Kirsty Robertson with Sarah Smith, Stephanie Anderson, Elizabeth Diggon and Ahlia Moussa. “More a Diplomatic than an Aesthetic Event: Canada, Brazil and Cultural Exchange.” Journal of Canadian Studies 47 (January 2014): 1-29.
This paper looks at models of cultural brokering between Canada and Brazil, from 1950 to the present. Focused on two exhibitions, the São Paulo Biennial and “Isumavut,” the paper reveals the ways that government has historically used culture to broker relationships between Canada and other nations, and more specifically, to manage an often tense economic relationship with Brazil. Using these exhibitions, the paper documents a post-war attempt to give art and culture a role in international affairs, and to introduce Canada as part of an international community of other like-minded liberal-democratic nations. The argument then considers how debates between the National Gallery and the Department of Foreign Affairs in the 1950s over the autonomy of art within the Biennial had largely disappeared by the early 2000s when “Isumavut” provided a backdrop for a series of corporate and government-organized events. The paper concludes in the present moment, asking whether the model of cultural brokering still applies when art and other government-sponsored cultural exchange programs aimed at Brazil have largely been cancelled.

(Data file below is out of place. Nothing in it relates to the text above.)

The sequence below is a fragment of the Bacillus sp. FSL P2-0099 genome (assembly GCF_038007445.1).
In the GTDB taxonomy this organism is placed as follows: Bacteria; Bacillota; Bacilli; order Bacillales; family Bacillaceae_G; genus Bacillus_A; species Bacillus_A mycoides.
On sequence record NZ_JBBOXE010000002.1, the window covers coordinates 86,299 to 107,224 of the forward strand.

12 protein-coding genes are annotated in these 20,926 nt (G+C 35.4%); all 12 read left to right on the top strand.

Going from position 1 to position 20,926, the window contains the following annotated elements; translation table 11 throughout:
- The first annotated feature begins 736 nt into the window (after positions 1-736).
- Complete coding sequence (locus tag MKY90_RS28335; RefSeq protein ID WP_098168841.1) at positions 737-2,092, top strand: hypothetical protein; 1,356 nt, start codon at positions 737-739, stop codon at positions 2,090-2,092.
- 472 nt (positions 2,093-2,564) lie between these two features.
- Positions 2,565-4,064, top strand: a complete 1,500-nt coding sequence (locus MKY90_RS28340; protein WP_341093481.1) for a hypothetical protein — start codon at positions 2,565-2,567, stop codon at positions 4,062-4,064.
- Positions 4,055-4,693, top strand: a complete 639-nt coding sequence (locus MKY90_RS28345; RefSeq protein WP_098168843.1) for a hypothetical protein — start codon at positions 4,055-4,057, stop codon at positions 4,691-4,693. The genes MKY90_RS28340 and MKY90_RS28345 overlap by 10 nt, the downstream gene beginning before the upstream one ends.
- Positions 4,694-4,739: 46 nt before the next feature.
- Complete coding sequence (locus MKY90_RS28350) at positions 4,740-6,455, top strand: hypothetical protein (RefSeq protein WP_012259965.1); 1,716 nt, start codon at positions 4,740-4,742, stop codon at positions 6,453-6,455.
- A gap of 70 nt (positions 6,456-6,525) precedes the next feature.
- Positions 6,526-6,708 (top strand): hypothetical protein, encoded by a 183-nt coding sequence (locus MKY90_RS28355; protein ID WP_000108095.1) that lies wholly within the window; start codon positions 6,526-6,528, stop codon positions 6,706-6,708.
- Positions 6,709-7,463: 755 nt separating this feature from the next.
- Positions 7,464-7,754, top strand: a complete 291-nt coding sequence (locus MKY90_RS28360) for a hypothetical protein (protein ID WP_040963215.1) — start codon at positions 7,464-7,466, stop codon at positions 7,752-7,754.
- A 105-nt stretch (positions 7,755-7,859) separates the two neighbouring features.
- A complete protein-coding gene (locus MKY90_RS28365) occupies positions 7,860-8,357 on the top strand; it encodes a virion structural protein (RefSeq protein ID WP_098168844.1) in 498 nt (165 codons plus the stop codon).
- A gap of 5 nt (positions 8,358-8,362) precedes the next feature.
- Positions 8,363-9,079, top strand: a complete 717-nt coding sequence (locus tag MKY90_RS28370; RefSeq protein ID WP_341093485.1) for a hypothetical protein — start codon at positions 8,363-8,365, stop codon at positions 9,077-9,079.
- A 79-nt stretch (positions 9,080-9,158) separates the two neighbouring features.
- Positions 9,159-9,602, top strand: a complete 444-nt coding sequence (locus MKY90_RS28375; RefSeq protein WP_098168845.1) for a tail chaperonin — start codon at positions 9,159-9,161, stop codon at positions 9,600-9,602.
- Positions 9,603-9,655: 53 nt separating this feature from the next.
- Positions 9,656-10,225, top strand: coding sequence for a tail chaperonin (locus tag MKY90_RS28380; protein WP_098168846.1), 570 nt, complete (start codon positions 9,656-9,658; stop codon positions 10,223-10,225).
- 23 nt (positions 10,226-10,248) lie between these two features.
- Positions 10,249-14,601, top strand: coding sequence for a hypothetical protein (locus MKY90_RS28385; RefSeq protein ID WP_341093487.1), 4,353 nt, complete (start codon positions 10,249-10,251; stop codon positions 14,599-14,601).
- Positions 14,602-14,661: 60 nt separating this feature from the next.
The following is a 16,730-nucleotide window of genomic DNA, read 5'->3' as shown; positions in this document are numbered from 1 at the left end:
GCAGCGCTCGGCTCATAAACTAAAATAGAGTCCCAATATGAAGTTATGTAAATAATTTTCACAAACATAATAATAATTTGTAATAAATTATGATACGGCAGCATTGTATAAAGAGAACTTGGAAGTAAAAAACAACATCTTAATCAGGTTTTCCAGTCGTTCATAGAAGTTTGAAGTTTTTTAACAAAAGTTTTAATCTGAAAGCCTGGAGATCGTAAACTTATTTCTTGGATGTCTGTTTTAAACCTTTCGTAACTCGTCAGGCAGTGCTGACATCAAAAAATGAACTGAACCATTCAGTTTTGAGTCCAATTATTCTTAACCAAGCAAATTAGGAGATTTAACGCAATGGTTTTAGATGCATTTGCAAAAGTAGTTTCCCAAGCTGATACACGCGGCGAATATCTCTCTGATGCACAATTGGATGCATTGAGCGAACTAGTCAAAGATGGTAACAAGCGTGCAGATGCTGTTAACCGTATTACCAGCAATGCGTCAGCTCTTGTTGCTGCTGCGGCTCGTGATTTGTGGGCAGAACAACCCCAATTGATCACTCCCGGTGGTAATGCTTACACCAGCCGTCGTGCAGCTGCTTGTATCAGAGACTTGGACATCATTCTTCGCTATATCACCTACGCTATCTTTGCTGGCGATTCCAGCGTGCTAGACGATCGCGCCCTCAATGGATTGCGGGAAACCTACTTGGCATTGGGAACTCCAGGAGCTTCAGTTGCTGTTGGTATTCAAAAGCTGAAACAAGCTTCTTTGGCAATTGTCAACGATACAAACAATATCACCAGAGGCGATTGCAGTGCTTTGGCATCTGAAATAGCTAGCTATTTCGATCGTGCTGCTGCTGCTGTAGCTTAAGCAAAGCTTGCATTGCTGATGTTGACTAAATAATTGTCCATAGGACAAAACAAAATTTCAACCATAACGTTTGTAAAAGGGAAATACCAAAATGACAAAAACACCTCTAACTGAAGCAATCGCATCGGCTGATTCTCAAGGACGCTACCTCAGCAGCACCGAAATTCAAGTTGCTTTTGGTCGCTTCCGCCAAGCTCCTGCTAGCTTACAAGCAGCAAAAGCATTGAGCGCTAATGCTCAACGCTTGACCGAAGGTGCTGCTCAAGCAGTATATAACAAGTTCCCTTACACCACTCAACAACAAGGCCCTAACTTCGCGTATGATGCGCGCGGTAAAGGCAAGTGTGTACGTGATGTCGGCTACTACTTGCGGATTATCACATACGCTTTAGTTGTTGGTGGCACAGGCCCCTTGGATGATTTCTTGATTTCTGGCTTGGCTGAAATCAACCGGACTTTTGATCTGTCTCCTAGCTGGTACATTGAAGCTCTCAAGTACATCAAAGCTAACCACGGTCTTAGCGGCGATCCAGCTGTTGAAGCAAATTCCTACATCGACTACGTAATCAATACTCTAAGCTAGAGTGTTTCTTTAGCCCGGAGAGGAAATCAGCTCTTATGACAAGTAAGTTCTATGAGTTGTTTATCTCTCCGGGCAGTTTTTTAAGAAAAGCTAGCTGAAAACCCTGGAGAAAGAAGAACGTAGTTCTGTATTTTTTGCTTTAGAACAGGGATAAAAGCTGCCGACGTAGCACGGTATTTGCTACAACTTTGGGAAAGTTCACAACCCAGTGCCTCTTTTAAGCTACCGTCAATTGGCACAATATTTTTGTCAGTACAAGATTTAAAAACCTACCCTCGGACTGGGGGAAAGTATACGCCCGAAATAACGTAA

The research and writing of this essay was supported by a SSHRC Internal Research Grant from Western University, Canada. The grant was awarded to support a collaborative writing project between Dr. Kirsty Robertson and four graduate students at two different Canadian institutions (Stephanie G. Anderson, Western University; Ahlia Moussa, Western University; Elizabeth Diggon, Queen’s University; Sarah E.K. Smith, Queen’s University).
Read the paper here.